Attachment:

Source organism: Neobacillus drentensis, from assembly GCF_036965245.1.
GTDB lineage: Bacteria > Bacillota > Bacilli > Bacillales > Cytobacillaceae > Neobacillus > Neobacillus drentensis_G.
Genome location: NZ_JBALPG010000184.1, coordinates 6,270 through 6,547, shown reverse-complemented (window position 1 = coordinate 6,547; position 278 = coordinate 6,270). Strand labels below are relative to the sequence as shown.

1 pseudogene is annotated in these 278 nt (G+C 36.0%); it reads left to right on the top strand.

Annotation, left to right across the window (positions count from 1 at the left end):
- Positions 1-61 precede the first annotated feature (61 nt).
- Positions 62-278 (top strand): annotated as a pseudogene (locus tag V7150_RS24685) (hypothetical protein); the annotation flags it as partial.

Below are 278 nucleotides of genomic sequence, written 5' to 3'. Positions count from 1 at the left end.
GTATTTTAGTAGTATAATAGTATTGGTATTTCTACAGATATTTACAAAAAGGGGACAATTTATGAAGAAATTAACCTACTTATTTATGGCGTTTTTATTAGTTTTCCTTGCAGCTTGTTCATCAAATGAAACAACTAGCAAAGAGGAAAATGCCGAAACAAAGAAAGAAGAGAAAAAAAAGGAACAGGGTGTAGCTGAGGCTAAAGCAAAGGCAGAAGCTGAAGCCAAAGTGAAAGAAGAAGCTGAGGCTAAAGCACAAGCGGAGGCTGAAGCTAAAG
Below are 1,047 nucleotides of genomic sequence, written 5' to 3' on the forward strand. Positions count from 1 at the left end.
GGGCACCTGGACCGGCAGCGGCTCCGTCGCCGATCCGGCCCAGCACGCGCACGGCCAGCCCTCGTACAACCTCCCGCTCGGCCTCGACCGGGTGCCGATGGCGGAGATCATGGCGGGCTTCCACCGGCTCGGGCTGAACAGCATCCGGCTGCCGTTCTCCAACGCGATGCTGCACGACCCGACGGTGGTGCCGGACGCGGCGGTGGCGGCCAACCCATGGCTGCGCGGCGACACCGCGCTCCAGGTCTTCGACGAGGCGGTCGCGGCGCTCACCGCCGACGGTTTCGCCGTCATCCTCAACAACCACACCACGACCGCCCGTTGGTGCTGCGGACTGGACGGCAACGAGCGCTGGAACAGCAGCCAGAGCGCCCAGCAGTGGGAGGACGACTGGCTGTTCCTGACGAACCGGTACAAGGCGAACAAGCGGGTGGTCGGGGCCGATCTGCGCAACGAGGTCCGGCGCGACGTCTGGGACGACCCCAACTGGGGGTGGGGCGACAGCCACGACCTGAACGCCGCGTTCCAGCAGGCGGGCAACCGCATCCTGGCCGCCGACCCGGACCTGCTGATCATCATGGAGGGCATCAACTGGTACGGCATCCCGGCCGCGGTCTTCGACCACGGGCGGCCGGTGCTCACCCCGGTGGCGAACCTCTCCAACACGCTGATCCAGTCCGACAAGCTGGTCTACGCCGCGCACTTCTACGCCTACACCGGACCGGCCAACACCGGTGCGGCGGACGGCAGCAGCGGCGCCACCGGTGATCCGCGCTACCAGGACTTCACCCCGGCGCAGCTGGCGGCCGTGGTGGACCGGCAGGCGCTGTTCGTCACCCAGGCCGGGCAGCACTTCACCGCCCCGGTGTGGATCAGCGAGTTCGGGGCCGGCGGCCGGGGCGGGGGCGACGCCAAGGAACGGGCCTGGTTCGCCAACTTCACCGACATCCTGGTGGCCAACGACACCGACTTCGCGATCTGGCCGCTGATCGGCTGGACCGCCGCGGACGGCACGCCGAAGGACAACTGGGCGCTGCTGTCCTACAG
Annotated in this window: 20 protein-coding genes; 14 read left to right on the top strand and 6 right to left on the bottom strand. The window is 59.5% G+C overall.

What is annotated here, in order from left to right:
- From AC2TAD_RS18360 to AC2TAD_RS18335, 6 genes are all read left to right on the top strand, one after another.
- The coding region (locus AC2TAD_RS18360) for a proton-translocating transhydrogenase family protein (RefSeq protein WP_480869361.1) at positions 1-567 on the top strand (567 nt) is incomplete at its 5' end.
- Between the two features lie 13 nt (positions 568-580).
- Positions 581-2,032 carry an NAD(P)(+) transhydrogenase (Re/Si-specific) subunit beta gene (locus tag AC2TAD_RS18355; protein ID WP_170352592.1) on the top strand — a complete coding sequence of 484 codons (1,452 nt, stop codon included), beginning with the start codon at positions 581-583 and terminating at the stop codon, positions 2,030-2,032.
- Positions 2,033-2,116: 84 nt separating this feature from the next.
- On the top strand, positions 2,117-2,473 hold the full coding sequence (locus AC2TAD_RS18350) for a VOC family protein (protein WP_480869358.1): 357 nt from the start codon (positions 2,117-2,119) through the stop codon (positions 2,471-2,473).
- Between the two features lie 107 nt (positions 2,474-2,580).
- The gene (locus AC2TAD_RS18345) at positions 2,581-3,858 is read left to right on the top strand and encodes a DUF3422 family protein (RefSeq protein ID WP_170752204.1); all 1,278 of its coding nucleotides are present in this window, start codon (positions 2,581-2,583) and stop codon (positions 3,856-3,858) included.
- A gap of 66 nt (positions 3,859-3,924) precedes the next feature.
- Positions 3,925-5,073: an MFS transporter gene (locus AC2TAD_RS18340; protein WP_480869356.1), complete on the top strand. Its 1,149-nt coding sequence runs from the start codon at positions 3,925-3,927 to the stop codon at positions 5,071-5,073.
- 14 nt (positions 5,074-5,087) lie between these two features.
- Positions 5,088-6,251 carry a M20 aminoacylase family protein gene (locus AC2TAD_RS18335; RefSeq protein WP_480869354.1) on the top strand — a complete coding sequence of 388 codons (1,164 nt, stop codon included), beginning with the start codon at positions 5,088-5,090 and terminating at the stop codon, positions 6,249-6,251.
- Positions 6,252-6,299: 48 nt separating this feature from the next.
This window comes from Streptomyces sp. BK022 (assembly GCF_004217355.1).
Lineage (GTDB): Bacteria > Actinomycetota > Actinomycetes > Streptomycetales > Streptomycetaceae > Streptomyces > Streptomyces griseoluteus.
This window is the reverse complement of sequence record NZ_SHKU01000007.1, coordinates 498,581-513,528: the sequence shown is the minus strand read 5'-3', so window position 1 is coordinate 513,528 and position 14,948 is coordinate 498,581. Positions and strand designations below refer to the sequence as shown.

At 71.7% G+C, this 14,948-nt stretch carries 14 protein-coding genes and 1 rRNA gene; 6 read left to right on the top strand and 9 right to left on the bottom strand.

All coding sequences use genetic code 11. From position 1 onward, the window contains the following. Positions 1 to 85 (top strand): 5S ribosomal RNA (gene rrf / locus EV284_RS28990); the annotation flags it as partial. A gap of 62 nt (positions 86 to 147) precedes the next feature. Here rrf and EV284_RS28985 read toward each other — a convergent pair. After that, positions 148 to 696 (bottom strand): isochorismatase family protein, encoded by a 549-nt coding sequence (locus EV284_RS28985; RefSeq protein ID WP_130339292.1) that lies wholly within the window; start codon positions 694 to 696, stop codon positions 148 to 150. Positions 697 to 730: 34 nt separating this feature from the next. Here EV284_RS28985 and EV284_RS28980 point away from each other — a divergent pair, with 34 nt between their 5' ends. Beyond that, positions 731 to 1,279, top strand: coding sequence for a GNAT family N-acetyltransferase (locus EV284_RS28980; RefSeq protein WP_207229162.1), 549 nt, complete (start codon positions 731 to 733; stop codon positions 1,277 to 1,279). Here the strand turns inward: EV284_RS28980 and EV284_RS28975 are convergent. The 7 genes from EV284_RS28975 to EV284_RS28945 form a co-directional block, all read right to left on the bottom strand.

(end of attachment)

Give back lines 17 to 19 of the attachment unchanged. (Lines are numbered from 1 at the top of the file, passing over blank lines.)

- Positions 581-2,032 carry an NAD(P)(+) transhydrogenase (Re/Si-specific) subunit beta gene (locus tag AC2TAD_RS18355; protein ID WP_170352592.1) on the top strand — a complete coding sequence of 484 codons (1,452 nt, stop codon included), beginning with the start codon at positions 581-583 and terminating at the stop codon, positions 2,030-2,032.
- Positions 2,033-2,116: 84 nt separating this feature from the next.
- On the top strand, positions 2,117-2,473 hold the full coding sequence (locus AC2TAD_RS18350) for a VOC family protein (protein WP_480869358.1): 357 nt from the start codon (positions 2,117-2,119) through the stop codon (positions 2,471-2,473).